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OBSESSIVE-COMPULSIVE DISORDER (OCD)

In the postnatal period

  • Investigate whether obsessions or compulsions incorporate the baby.
  • Rituals may take the mother away from responding to the baby when needed or may actually involve the baby.
  • For example, fear of contamination may result in excessive cleaning of babyís ears, nose etc or may mean babyís mobility is restricted.
  • There is often a lot of shame about OCD obsessions and rituals and therefore they can be difficult to assess, as they are not always disclosed.
  • Mothers are often fearful the baby may be taken away from them (this fear may be present with regards to any postnatal psychiatric disorder).
  • OCD is usually treated with medications with a strong serotonergic action i.e., the SSRIís or Clomipramine.
  • Often the dose of an SSRI needs to be in the higher range eg 60-80mg fluoxetine, 40-60mg citalopram or paroxetine.
  • Paradoxically one often needs to start slow and low because of the sensitivity to side effects in many with prominent anxiety features.

See information for women on Obsessive Compulsive Disorder.

Features of an Obsession

  • recurrent and persistent thoughts, impulses, or images
  • these intrude into the persons mind even though the person does not wish to have them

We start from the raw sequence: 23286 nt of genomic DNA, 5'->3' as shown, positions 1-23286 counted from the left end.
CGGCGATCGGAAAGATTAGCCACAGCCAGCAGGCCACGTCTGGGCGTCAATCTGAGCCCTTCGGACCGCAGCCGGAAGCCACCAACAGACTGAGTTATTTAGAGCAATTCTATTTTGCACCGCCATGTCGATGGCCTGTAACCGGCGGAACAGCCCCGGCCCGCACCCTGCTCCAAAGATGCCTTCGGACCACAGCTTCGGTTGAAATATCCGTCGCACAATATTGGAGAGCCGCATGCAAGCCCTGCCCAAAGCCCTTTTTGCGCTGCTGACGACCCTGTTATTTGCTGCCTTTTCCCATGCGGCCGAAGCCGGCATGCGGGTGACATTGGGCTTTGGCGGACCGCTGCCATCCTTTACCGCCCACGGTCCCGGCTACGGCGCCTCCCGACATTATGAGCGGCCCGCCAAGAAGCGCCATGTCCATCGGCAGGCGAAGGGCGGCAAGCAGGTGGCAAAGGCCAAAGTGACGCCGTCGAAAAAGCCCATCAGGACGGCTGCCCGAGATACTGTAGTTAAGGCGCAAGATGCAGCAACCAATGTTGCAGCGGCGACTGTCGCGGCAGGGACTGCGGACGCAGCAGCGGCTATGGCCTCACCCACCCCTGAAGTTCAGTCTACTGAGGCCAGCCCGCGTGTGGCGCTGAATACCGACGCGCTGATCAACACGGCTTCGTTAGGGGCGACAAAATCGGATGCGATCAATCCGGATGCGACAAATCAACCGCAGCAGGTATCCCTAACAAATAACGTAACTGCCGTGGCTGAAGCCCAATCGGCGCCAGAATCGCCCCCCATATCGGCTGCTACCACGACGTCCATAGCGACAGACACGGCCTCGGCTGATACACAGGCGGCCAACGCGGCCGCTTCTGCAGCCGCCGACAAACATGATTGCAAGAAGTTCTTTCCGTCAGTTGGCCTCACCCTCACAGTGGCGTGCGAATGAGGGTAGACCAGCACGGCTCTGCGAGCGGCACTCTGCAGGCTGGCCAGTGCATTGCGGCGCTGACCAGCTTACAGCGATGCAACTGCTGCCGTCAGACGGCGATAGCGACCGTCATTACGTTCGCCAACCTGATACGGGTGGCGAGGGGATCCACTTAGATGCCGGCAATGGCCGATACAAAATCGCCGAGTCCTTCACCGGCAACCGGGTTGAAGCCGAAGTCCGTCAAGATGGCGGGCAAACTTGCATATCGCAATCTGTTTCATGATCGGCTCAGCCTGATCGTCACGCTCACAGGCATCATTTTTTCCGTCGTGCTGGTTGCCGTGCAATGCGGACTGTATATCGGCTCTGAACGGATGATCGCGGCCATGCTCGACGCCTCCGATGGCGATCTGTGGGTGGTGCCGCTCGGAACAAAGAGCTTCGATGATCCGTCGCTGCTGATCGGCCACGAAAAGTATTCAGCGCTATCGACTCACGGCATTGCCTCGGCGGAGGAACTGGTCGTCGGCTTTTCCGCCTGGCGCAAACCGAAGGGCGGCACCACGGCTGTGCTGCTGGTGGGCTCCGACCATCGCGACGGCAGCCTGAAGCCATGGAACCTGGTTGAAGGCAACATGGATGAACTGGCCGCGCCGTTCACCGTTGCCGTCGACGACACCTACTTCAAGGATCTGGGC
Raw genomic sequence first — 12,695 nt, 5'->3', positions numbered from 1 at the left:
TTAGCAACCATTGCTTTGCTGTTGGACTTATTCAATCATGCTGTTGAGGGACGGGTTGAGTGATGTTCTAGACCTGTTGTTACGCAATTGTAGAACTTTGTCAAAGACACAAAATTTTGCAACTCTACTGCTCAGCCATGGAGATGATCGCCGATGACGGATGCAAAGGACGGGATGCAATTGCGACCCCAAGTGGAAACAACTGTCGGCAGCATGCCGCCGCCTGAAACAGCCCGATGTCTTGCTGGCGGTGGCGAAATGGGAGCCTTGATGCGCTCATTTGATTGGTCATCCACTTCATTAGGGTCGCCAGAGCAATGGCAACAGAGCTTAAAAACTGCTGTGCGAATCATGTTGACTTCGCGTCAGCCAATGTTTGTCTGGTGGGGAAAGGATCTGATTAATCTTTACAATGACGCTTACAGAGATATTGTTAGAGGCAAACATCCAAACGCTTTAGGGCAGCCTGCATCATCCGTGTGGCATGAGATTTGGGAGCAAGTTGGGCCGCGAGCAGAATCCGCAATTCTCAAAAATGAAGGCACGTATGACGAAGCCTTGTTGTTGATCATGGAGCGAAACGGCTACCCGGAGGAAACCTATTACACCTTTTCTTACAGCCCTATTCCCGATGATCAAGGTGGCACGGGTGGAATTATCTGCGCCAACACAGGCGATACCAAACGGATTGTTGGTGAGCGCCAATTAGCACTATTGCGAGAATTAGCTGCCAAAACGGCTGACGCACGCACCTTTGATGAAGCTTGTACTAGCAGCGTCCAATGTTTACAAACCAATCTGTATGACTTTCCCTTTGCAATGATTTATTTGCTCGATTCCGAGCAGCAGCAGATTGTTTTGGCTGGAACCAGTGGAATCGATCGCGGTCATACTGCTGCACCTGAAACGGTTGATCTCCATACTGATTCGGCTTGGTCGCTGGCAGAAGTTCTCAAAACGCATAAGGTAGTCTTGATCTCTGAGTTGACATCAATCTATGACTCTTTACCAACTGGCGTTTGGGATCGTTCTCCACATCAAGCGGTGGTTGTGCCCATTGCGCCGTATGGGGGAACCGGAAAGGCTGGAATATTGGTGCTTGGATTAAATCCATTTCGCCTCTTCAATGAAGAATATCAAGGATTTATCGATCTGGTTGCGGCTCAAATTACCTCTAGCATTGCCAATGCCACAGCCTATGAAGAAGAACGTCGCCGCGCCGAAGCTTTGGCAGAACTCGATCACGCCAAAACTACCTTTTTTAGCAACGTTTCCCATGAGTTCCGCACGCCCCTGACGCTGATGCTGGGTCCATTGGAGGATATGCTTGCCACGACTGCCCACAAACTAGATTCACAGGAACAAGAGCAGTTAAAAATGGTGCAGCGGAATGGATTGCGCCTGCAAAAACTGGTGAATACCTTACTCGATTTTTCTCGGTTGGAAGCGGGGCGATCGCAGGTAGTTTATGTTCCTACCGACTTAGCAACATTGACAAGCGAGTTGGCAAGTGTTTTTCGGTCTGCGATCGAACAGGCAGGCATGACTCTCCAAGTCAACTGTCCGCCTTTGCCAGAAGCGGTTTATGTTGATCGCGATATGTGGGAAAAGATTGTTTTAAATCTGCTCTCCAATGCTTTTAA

• they cause marked anxiety or distress
  • the thoughts, impulses, or images are more than excessive worries about real-life problems
  • the person attempts to ignore or suppress such thoughts, impulses, or images, or to neutralize them with some other thought or action
  • the person recognizes that the obsessional thoughts, impulses, or images result from their own mind (not imposed from without as in thought insertion)

Features of a Compulsion

  • repetitive behaviours (e.g., hand washing, ordering, checking) or mental acts (e.g., praying, counting, repeating words silently)
  • the person feels driven to perform in response to an obsession, or according to rigid rules
  • the behaviors or mental acts are aimed at preventing or reducing distress or preventing some dreaded event or situation; however, these behaviors or mental acts either are not connected in a realistic way with what they are designed to neutralize or prevent and are clearly excessive.

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Panic Disorder Medical Info Phobias


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